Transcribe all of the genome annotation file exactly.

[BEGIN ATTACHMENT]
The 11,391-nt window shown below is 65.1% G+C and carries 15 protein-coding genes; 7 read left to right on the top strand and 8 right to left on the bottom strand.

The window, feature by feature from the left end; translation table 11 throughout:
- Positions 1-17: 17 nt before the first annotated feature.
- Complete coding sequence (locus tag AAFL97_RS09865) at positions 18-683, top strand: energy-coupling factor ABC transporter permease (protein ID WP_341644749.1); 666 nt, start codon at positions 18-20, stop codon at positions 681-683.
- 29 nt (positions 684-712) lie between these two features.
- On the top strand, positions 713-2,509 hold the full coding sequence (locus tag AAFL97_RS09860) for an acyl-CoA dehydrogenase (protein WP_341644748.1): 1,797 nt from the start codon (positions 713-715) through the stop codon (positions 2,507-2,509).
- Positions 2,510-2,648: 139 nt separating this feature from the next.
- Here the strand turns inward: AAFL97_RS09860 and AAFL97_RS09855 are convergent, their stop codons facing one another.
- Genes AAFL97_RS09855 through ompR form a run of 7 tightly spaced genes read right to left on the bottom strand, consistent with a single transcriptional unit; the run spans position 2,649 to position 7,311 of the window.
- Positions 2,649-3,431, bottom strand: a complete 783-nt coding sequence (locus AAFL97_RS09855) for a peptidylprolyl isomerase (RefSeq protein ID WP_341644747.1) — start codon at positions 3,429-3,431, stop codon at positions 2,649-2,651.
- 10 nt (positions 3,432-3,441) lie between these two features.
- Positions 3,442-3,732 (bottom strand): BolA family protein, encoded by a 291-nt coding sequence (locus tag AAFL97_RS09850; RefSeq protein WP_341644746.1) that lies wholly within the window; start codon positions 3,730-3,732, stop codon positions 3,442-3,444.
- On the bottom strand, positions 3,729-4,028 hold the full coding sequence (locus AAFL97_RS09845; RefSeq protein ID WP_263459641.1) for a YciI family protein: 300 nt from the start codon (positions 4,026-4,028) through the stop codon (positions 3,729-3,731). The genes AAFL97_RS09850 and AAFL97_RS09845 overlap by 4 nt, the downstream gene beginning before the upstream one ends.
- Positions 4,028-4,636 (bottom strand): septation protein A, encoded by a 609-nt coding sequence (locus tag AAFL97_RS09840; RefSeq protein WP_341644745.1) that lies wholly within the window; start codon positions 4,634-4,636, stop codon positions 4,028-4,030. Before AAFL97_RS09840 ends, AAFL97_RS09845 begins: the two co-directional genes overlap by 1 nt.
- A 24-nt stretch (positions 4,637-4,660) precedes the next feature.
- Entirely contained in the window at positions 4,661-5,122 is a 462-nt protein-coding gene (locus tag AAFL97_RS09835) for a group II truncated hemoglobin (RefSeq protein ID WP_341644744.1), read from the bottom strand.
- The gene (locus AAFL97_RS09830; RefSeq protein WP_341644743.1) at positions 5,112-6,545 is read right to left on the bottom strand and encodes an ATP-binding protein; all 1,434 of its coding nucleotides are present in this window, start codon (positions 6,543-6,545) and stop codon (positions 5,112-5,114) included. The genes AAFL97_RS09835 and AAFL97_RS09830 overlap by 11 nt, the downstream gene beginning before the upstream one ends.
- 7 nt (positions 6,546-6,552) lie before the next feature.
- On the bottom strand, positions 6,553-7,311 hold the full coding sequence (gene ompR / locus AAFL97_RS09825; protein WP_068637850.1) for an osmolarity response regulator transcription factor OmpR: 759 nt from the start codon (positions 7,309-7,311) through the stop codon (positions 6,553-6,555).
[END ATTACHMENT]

The 11,391-nt window shown below is 65.1% G+C and carries 15 protein-coding genes; 7 read left to right on the top strand and 8 right to left on the bottom strand.

The window, feature by feature from the left end; translation table 11 throughout:
- Positions 1-17: 17 nt before the first annotated feature.
- Complete coding sequence (locus tag AAFL97_RS09865) at positions 18-683, top strand: energy-coupling factor ABC transporter permease (protein ID WP_341644749.1); 666 nt, start codon at positions 18-20, stop codon at positions 681-683.
- 29 nt (positions 684-712) lie between these two features.
- On the top strand, positions 713-2,509 hold the full coding sequence (locus tag AAFL97_RS09860) for an acyl-CoA dehydrogenase (protein WP_341644748.1): 1,797 nt from the start codon (positions 713-715) through the stop codon (positions 2,507-2,509).
- Positions 2,510-2,648: 139 nt separating this feature from the next.
- Here the strand turns inward: AAFL97_RS09860 and AAFL97_RS09855 are convergent, their stop codons facing one another.
- Genes AAFL97_RS09855 through ompR form a run of 7 tightly spaced genes read right to left on the bottom strand, consistent with a single transcriptional unit; the run spans position 2,649 to position 7,311 of the window.
- Positions 2,649-3,431, bottom strand: a complete 783-nt coding sequence (locus AAFL97_RS09855) for a peptidylprolyl isomerase (RefSeq protein ID WP_341644747.1) — start codon at positions 3,429-3,431, stop codon at positions 2,649-2,651.
- 10 nt (positions 3,432-3,441) lie between these two features.
- Positions 3,442-3,732 (bottom strand): BolA family protein, encoded by a 291-nt coding sequence (locus tag AAFL97_RS09850; RefSeq protein WP_341644746.1) that lies wholly within the window; start codon positions 3,730-3,732, stop codon positions 3,442-3,444.
- On the bottom strand, positions 3,729-4,028 hold the full coding sequence (locus AAFL97_RS09845; RefSeq protein ID WP_263459641.1) for a YciI family protein: 300 nt from the start codon (positions 4,026-4,028) through the stop codon (positions 3,729-3,731). The genes AAFL97_RS09850 and AAFL97_RS09845 overlap by 4 nt, the downstream gene beginning before the upstream one ends.
- Positions 4,028-4,636 (bottom strand): septation protein A, encoded by a 609-nt coding sequence (locus tag AAFL97_RS09840; RefSeq protein WP_341644745.1) that lies wholly within the window; start codon positions 4,634-4,636, stop codon positions 4,028-4,030. Before AAFL97_RS09840 ends, AAFL97_RS09845 begins: the two co-directional genes overlap by 1 nt.
- A 24-nt stretch (positions 4,637-4,660) precedes the next feature.
- Entirely contained in the window at positions 4,661-5,122 is a 462-nt protein-coding gene (locus tag AAFL97_RS09835) for a group II truncated hemoglobin (RefSeq protein ID WP_341644744.1), read from the bottom strand.
- The gene (locus AAFL97_RS09830; RefSeq protein WP_341644743.1) at positions 5,112-6,545 is read right to left on the bottom strand and encodes an ATP-binding protein; all 1,434 of its coding nucleotides are present in this window, start codon (positions 6,543-6,545) and stop codon (positions 5,112-5,114) included. The genes AAFL97_RS09835 and AAFL97_RS09830 overlap by 11 nt, the downstream gene beginning before the upstream one ends.
- 7 nt (positions 6,546-6,552) lie before the next feature.
- On the bottom strand, positions 6,553-7,311 hold the full coding sequence (gene ompR / locus AAFL97_RS09825; protein WP_068637850.1) for an osmolarity response regulator transcription factor OmpR: 759 nt from the start codon (positions 7,309-7,311) through the stop codon (positions 6,553-6,555).